Take my money, YouTube


I used to to swear I would never give Google my money. I'd simply freeload until the day I die. "Freeload" in exchange for all the data they could care to collect about me, that is. That stopped as soon as their app store started getting good apps. Here and there I'd pick up something for $0.99. "But nothing else!" Ha. It wasn't long before I was paying for extra storage. Then it was their eBook store. Then Google Fiber. Now this...

Where do I go for all of my video needs? YouTube. So when I wanted to watch the trailer for one of my favorite movies, Everything Is Illuminated, I was surprised to see the movie itself as the third result. And for $1.99 I could watch it right then and there. Right on YouTube. Of course, this is part of the Google Play store, which seems to use YouTube's backbone to deliver its video content. But placing it right in the place where I am constantly searching for videos? Genius. 

I think it's time to stop lying to myself. I love the things Google makes. I love how insanely great (to borrow a phrase) and convenient they make my life. And I have no problem paying for them. They win.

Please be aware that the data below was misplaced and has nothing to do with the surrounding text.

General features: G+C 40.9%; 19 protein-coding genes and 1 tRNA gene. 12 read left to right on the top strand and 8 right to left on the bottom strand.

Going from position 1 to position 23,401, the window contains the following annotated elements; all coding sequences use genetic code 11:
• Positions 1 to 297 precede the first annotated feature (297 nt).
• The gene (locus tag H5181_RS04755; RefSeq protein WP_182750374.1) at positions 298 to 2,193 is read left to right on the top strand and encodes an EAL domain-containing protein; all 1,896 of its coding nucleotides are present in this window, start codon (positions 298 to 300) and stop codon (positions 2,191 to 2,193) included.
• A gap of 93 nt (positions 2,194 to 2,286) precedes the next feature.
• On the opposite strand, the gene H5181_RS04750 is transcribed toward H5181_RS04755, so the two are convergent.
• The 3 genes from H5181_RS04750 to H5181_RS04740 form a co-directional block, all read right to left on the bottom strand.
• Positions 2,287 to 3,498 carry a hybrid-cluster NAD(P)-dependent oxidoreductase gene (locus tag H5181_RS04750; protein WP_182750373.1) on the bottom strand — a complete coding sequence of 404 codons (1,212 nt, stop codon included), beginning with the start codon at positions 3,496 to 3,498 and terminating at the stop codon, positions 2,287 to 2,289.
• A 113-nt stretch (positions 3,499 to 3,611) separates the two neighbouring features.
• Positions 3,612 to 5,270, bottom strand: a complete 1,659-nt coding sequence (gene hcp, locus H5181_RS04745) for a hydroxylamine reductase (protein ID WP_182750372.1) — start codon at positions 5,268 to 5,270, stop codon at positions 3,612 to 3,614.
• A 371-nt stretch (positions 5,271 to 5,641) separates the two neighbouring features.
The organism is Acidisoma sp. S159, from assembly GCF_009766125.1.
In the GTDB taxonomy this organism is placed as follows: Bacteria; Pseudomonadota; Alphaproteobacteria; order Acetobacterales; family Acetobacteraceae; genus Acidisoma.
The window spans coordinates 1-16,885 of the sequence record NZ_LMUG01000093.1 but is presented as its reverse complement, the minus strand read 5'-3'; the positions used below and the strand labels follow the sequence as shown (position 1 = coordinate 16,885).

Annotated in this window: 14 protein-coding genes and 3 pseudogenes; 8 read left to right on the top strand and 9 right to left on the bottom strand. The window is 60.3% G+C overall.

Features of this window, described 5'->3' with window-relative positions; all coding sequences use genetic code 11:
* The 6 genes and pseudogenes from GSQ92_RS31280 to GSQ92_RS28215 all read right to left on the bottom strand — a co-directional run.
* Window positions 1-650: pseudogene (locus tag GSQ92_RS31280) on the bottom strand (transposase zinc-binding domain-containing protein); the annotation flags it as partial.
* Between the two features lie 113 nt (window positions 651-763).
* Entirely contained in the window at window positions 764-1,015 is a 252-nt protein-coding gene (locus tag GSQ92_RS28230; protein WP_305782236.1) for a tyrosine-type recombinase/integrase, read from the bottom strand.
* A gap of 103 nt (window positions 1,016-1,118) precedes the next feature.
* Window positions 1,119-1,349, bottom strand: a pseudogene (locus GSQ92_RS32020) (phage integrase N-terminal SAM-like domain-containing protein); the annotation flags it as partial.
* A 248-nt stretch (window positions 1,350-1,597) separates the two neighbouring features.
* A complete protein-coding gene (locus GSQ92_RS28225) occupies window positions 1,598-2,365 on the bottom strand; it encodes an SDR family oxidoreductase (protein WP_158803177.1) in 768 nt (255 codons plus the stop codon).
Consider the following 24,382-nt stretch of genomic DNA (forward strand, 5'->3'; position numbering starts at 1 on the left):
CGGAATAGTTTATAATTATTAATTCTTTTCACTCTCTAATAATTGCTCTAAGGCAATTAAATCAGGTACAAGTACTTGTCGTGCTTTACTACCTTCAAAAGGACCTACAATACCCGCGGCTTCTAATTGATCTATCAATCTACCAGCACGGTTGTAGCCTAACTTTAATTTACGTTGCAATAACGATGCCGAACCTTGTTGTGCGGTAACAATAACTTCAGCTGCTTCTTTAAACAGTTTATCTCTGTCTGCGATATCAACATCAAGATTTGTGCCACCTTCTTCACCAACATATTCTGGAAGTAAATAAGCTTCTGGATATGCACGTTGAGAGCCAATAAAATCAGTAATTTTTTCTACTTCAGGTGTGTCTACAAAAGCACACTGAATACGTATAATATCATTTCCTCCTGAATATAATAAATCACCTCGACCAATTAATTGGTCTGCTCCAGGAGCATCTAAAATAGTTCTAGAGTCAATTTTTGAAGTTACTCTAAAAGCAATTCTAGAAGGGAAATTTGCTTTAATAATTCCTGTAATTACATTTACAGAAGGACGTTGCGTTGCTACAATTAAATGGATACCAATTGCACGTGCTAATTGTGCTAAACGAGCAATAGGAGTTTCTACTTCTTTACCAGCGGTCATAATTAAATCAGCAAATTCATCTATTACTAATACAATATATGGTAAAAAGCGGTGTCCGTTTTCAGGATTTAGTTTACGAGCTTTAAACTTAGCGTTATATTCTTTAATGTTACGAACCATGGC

In other news, they are out to acquire the company that makes the thermostat in my house. Which, incidentally, is connected to the internet. I have no doubt that sometime in the near future, my front door will automatically unlock as I approach it after a long day at work. I'll walk into my front room and say something like, "OK, Google, set the temperature to 72 degrees and queue up [that movie I've been wanting to watch]." 

More than likely, though, my house will know I'm 5 miles from home, automatically turn the thermostat to my favorite temperature in anticipation of my arrival, and have a movie suggestion based on the things I've been searching for recently waiting on the screen. I might just have to walk in the door and say, "Play."

by Tyler Smith


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